Airport moving ahead on $76M parking garage expansion

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Plans for a $76.6 million parking garage expansion at the Indianapolis International Airport are again moving forward, after the project was delayed more than two years by the COVID-19 pandemic.

The Indianapolis Airport Authority’s board in June authorized funding for the five-story, 1,500-space addition by the north side of its existing parking structure. About 1,000 of the spaces will be used by car rental companies while the remainder will be designated for daily or hourly parking.

Jarod Klaas, senior director of planning and development for the airport authority, told IBJ the project will be beneficial for both the car companies and general users.

“The benefits are really twofold,” Klaas said. “Our desire to continue to provide a world class experience and convenience really played into” the decision to move the project forward.

That’s because many of the rental car companies are expanding their fleets and pivoting to more electric vehicles (the airport separately plans to add chargers to support more EVs). Additionally, the airport is facing a shortage of spaces in the garage, with at least two floors at or near capacity most days of a given week.

The garage expansion will be connected to the existing facility and designed in a similar manner, allowing it to blend in with the current structure. Because of that, it’s expected some interruption will occur in the existing facility, such as spaces being unavailable in part of the structure during construction, Klaas said.

The addition includes a $14.4 million, fifth-level canopy with solar panels that will power the parking facility. In terms of electric vehicles, the airport already has some available for users, but more are expected to be added as part of future improvement projects.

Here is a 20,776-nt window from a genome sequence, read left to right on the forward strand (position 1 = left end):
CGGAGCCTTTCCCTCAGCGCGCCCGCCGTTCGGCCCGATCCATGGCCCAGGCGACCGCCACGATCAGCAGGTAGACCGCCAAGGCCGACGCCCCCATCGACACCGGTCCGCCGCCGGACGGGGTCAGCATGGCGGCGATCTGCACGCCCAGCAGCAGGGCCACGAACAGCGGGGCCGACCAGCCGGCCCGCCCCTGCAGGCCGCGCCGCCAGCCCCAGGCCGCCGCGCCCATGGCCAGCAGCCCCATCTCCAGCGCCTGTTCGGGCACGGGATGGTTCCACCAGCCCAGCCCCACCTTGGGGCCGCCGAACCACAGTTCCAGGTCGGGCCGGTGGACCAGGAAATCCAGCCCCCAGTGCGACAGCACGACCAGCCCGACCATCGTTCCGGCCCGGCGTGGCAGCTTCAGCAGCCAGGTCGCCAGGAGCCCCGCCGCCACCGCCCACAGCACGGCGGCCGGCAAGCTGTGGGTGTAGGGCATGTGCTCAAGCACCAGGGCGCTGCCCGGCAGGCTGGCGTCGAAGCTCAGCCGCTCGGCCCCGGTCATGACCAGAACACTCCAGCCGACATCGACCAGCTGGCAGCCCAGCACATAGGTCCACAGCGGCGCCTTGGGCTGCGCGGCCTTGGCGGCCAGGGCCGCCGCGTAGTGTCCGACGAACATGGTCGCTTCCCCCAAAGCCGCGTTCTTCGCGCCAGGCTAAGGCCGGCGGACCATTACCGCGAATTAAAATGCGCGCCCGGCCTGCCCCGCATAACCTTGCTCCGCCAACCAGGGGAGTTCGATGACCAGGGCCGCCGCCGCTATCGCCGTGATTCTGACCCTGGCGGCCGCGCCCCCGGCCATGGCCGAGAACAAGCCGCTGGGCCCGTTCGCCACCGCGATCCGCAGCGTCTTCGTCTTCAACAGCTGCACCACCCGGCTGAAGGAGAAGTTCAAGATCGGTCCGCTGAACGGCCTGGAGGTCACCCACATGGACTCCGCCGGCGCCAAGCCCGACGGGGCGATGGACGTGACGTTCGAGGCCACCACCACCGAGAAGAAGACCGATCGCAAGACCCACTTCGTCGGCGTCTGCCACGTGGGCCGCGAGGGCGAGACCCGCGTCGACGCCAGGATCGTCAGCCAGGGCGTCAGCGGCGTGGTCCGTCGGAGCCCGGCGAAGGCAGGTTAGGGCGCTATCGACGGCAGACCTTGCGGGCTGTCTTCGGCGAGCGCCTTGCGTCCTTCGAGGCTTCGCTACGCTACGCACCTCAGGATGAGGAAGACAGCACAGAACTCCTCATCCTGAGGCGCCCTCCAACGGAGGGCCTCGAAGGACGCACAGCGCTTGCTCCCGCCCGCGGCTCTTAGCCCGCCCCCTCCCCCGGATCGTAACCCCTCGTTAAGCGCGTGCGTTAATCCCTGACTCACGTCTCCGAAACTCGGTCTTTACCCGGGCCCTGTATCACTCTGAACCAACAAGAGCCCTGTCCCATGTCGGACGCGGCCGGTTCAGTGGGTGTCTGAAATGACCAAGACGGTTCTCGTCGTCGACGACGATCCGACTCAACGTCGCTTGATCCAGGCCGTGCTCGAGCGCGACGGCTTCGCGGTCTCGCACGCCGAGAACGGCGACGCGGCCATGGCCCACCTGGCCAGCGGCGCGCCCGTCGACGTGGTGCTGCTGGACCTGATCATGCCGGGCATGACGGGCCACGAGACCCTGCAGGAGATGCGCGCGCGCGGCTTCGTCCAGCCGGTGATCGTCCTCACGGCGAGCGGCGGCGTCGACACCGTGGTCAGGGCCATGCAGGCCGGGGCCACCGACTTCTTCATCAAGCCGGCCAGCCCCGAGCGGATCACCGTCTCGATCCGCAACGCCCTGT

Klaas said long-term conversations about the airport’s parking facilities are underway as part of a master planning effort, including whether more garages could be added. The airport’s existing parking garage has 7,100 parking spaces on five floors: 1,200 for rental car fleets and 5,900 for paid public parking.

The airport’s board first approved contracts for the new garage in August 2019, allocating $2.34 million to Indianapolis architecture firm CSO Inc. to design the project. The firm also was involved in the construction of the airport’s terminal, which opened in 2008.  The airport around that time also engaged with Cincinnati-based Messer Construction Co. for project management services.

But the project—initially expected to be finished in early 2021—was put on hold in early 2020 when the pandemic shut down the travel industry. The firms were re-engaged by the airport in late 2021 to complete construction documents and prepare for work to begin, Klaas said.

The garage expansion will be debt-serviced through municipal bonds, which will be repaid using parking fees, which make up a major part of the airport’s revenue. In 2019, the airport generated about $59.4 million in parking fees.

Work on the garage is expected to start by the end of this year and conclude in the first quarter of 2024.

The garage project comes as the airport continues work on a complete rebuild of one of the airport’s three runways. That $73 million project—expected to be completed in late autumn—will be the first since the runway was built in 1989. About three-quarters of the project, $56 million, is being paid for with a grant from the Federal Aviation Administration’s Airport Improvement Program.

The concrete on the rebuilt runway and taxiway will be about 22 inches thick and is expected to last about 40 years. Rebuild plans for the other two runways, including one that is similar in age, will likely come in the next few years, Klaas said.

“We’ve already begun the … capital program to reflect the likely need to do the northern parallel [runway] in a similar manner,” he said.

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24 thoughts on “Airport moving ahead on $76M parking garage expansion

  1. Great to read that airport authority is following a sound policy regarding periodic maintenance. It is critical that infrastructure state-of-good-repair be prioritized.

    Regarding the parking structure, what is the long term projected parking need. Certainly more spaces are better than fewer, but at what opportunity cost.

    Albeit a lovely airport, IND offer relatively few flights. And many are with commuter jets (aka puddle jumpers) to a major hub. A great improvement would be more direct flights along with an article describing the airport authority’s long range plan to increase flight options and destinations.